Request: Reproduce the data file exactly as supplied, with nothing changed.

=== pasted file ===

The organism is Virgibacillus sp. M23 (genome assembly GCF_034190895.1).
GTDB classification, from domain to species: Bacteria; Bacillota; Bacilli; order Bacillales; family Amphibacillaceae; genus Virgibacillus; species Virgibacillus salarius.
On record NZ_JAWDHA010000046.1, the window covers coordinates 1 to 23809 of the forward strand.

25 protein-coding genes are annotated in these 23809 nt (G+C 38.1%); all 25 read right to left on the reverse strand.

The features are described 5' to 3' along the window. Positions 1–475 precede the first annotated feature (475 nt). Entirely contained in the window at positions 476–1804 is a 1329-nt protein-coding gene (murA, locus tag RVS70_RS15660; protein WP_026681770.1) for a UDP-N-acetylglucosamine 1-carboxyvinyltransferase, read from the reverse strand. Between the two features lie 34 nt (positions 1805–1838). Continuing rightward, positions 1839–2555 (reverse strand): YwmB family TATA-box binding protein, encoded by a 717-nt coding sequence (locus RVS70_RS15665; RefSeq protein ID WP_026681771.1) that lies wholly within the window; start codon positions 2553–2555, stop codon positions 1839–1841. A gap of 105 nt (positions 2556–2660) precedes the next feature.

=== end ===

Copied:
The organism is Virgibacillus sp. M23 (genome assembly GCF_034190895.1).
GTDB classification, from domain to species: Bacteria; Bacillota; Bacilli; order Bacillales; family Amphibacillaceae; genus Virgibacillus; species Virgibacillus salarius.
On record NZ_JAWDHA010000046.1, the window covers coordinates 1 to 23809 of the forward strand.

25 protein-coding genes are annotated in these 23809 nt (G+C 38.1%); all 25 read right to left on the reverse strand.

The features are described 5' to 3' along the window. Positions 1–475 precede the first annotated feature (475 nt). Entirely contained in the window at positions 476–1804 is a 1329-nt protein-coding gene (murA, locus tag RVS70_RS15660; protein WP_026681770.1) for a UDP-N-acetylglucosamine 1-carboxyvinyltransferase, read from the reverse strand. Between the two features lie 34 nt (positions 1805–1838). Continuing rightward, positions 1839–2555 (reverse strand): YwmB family TATA-box binding protein, encoded by a 717-nt coding sequence (locus RVS70_RS15665; RefSeq protein ID WP_026681771.1) that lies wholly within the window; start codon positions 2553–2555, stop codon positions 1839–1841. A gap of 105 nt (positions 2556–2660) precedes the next feature.